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Opinion: Reforms That Can Move Gambia In The Right Direction

Yahya N Darboe, USA.

Our focus should be on a step-by-step administrative reform of our institutions. The laws of the nation need to be changed to allow for effective running of our invaluable institutions to allow for efficiency and accountability. A robust assessment of our institutional functions with proposed changes for effective delivery of services without fear or favor is imperative.

Institutions such as the security services (especially the police), judiciary, local government, civil service, public enterprises, and other state agencies need urgent administrative and accountability reforms. Without such serious reforms, the country will not move in a positive direction and the status quo will remain as we have seen in past many years. Just talking and complaining about the failure of the system will not change it. The expected changes should be codified and promptly implemented so that the people will see the benefits immediately. To be able to do this, we must think out of the box with the input of all willing citizens considered.

Alkalos and Chiefs

Recently, there has been a big brouhaha about the Alkaloship (village head) of the village of Kassa Kunda in Western Region because the government decided to remove the sitting Alkalo and replace him with their chosen representative without involving of the village stakeholders in the process. The villagers decided to challenge the change because they prefer the former Alkalo. Despite their resistance, the central government authorities insist that the change was necessary. Since the Alkalo represents the residents of his or her village, one would think the people he or she represents would have a significant say in the process of selecting the person representing them? If it is left to the president and his political appointees to solely appoint the Alkalo, then selection will likely to be biased since they will favor a person who supports the ruling party. Such a case can only instigate disgruntled villagers who fill disenfranchised in the selection process. In a community like that, it becomes difficult for the Alkalo to lead because some of the disenfranchised will not respect some of the decisions of the selected Alkalo. In most cases every decision or proposal coming from the Alkalo is viewed through a political lens. Alkalos need to be selected or elected by the people he/she will represent and not be imposed on the community by biased and unelected officials in Ministry of local government or at the Regional Governor’s office. The Alkalos should not be beholden to the president but instead should be beholden to the whole community they represent.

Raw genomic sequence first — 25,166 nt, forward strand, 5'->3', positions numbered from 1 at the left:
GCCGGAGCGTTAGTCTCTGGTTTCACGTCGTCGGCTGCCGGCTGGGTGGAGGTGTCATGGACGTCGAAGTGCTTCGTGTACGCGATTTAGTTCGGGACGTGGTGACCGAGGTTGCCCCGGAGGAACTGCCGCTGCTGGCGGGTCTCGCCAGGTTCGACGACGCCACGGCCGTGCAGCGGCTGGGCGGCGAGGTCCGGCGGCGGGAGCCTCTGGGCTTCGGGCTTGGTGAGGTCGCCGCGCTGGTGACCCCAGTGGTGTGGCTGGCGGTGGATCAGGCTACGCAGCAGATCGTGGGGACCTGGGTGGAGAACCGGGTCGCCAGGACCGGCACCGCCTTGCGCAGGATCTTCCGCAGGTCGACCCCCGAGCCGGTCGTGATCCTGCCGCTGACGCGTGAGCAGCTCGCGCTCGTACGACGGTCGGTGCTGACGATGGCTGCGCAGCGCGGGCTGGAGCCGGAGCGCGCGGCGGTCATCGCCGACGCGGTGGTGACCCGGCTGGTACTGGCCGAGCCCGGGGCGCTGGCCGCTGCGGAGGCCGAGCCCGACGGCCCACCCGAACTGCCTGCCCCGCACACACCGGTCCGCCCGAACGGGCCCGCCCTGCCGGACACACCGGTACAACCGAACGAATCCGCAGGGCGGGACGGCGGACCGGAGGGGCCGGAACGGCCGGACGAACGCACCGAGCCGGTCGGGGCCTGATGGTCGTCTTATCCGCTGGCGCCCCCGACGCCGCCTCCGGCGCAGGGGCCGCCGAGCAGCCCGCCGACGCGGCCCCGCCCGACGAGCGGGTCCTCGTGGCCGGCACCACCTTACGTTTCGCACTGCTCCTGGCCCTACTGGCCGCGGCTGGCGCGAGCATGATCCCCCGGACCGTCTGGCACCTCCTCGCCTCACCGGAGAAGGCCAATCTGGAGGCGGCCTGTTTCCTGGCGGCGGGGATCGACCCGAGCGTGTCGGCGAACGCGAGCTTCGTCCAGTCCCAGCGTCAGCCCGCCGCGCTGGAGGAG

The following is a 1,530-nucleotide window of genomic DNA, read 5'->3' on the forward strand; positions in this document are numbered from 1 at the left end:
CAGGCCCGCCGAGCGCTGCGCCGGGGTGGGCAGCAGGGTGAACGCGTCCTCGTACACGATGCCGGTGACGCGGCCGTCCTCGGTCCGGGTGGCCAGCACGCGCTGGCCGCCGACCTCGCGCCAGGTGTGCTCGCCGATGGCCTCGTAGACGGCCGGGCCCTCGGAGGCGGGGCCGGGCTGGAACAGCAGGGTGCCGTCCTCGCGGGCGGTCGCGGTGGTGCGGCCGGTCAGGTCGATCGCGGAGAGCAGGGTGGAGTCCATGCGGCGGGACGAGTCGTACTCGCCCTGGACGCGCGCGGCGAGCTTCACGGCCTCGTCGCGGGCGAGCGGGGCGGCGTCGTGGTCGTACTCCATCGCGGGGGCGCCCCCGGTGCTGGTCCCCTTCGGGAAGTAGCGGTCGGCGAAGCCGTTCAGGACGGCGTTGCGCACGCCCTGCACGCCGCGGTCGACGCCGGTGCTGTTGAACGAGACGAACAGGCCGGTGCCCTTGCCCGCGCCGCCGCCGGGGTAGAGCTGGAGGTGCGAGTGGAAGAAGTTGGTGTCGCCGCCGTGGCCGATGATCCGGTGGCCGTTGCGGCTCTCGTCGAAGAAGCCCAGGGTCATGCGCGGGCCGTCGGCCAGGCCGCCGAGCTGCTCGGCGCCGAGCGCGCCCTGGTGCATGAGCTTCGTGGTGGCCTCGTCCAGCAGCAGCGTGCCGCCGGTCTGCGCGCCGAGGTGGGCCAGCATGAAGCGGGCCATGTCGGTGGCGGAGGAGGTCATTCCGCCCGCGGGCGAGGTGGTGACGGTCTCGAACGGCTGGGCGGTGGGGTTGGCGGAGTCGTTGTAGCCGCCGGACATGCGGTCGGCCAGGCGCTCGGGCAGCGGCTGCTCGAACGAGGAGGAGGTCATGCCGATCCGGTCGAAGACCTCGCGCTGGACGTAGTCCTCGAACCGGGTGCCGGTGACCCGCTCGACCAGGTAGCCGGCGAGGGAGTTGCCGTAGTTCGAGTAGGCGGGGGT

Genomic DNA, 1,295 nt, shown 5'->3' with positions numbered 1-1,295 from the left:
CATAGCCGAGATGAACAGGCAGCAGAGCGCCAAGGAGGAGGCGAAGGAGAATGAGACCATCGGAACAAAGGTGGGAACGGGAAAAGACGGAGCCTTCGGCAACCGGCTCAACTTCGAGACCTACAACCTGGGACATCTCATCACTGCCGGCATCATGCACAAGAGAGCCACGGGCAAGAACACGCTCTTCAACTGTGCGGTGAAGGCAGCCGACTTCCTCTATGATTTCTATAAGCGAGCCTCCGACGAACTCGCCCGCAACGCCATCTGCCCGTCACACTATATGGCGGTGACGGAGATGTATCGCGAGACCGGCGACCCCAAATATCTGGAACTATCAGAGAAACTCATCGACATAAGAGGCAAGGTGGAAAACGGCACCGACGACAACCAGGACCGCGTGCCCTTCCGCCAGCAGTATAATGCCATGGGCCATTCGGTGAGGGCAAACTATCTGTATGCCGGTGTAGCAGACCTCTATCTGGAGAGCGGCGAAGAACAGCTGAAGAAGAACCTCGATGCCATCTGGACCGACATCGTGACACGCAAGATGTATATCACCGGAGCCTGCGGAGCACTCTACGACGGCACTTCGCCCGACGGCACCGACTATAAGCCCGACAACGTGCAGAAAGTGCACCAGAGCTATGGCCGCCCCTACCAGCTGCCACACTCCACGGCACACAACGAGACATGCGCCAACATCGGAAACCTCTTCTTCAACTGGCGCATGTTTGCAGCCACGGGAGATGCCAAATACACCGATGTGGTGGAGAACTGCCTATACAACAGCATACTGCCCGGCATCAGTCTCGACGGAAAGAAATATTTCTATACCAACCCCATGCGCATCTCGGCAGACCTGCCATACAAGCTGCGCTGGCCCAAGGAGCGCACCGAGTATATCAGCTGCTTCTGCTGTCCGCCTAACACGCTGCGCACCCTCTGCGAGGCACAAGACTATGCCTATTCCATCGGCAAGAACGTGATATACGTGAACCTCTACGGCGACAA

This same scenario applies to District Chiefs too.

Security Services

An effective security service, especially the police, is essential to the maintenance of rule of law across the board. The police and their different areas of responsibility need to function well to build confidence with the citizenry.

Unfortunately, our police service is ill equipped to deal will many situations in the country including crowd control with the police intervention unit (PIU or Paras). The PIU should not be used as a political tool of the executive. Instead, they should lawfully and professionally maintain law and order for a peaceful society. The police prosecutions unit is politicized and lack the human and technical resources to investigate, charge and prosecute cases. It seems like political motivation is always a consideration when cases involve any hint of politics. In such situations, there is a double standard and two systems of justice: one for the supporters of the incumbent party and another set of standards for the opposition. We have seen cases where the president calls the shots as to whether a case should be prosecuted or dismissed. A case in point is the “3 Years Jotna” group Vs the State. We heard the President say that he asked the IGP to drop the charges against the group and the charges were promptly dropped. The office of the IGP and police prosecution team should be independent to run their departments professionally without interference from the executive.